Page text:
Scott Pelley gets a tour of the Capitol Building's dome, which was finished in 1863 and is due for some refurbishing.
From January 13, 2013: Free Diving (Bob Simon)
Steve Kroft talks with FBI agents about their 16-year search and eventual capture of mobster Whitey Bulger.
Scott Pelley 60 Minutes gets a rare inside look at revolutionary new therapies which are helping the thousands of veterans suffering from Post Traumatic Stress Disorder (PTSD)
Anderson Cooper profiles best-selling author Malcolm Gladwell.
Scott Pelley chronicles Matthew Schrier's kidnapping, torture and escape from the hands Syrian rebels after 210 days in captivity.
Anderson Cooper interviews GoPro CEO Nick Woodman, whose camera, the world's best-selling, has created a revolution in video.
Morley Safer profiles freelance photographer Henry Grossman whose photographs, especially of President John F. Kennedy and the Beatles, remain iconic landmarks of a ripe period in American history.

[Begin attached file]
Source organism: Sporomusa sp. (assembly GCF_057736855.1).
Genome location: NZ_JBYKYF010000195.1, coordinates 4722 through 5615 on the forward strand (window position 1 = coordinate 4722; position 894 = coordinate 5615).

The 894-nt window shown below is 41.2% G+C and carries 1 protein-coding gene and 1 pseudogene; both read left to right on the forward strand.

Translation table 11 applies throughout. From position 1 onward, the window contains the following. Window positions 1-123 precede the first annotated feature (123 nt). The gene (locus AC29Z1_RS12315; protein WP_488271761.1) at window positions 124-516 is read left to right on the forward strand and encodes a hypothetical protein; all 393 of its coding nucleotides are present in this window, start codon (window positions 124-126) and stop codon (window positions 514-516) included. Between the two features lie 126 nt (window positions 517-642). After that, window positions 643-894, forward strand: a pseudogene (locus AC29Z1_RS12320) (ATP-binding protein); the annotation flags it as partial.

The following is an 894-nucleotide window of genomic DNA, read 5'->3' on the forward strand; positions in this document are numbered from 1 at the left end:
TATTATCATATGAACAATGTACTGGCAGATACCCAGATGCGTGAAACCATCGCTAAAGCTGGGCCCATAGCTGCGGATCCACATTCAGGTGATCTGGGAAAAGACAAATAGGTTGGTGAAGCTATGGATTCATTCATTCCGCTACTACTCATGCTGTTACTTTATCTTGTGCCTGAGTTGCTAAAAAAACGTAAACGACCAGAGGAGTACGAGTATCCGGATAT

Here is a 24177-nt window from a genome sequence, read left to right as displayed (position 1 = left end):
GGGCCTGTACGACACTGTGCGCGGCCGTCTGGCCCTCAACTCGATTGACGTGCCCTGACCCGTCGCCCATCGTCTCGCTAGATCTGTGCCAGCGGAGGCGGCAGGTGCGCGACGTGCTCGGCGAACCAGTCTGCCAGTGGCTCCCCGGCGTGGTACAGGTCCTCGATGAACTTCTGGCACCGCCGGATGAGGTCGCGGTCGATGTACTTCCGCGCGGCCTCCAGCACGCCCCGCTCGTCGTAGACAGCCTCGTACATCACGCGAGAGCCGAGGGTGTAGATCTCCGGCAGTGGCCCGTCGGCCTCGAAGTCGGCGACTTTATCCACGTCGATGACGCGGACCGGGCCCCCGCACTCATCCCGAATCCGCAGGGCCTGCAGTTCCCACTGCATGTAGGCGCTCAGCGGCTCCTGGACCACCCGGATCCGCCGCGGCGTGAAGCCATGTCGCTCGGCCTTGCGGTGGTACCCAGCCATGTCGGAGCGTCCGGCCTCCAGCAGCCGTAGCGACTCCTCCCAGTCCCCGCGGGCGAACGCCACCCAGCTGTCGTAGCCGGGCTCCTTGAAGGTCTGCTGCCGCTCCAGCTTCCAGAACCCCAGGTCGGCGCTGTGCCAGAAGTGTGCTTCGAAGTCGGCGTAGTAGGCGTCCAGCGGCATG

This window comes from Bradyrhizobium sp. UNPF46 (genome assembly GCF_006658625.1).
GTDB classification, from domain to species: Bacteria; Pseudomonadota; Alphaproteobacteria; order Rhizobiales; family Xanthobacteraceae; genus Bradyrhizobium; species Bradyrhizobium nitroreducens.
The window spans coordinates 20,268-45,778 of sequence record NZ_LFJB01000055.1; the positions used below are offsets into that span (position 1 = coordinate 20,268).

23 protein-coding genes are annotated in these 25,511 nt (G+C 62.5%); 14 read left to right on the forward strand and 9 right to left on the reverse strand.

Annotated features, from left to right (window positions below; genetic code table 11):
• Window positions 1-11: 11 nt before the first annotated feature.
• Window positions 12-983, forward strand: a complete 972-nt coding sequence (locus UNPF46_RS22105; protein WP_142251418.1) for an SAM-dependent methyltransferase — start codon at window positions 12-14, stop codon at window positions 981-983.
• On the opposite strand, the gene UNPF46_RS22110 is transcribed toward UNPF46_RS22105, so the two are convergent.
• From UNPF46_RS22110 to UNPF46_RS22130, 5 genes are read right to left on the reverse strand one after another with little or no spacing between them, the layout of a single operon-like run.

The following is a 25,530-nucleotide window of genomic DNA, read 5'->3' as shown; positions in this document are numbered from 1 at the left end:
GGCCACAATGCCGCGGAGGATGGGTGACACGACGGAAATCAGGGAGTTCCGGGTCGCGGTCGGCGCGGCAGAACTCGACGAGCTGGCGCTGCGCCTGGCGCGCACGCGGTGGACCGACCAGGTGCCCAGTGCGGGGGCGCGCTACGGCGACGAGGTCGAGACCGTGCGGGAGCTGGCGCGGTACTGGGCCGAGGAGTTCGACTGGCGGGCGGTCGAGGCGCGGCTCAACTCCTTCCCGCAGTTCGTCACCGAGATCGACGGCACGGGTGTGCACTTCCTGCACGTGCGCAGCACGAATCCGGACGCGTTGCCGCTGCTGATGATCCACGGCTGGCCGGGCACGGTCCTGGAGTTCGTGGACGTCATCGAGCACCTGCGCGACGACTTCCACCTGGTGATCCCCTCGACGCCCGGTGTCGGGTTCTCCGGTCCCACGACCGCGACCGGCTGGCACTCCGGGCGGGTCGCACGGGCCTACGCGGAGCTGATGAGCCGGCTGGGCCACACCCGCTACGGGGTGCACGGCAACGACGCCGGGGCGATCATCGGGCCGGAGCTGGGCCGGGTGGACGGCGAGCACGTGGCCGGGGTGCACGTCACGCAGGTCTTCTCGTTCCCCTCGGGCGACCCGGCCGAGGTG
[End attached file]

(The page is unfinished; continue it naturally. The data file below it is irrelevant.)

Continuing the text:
Bob Simon examines the decline and bankruptcy of Detroit, which has debts of $18.5 billion. The report includes efforts to revitalize the city.
Morley Safer profiles 15-year old Jack Andraka, winner the of the $100,000 prize at the Intel International Science Fair, who has developed an early test for pancreatic cancer.
Lesley Stahl profiles John Riordon, an assistant bank manager at a Saigon Citibank who risked his life to save 105 of his Vietnamese staff members and their families just days before the 1975 fall of Saigon to the Viet Kong.
Steve Kroft reports on the federal disability program which, having exploded in size, could become the first federal benefits program to run out of money.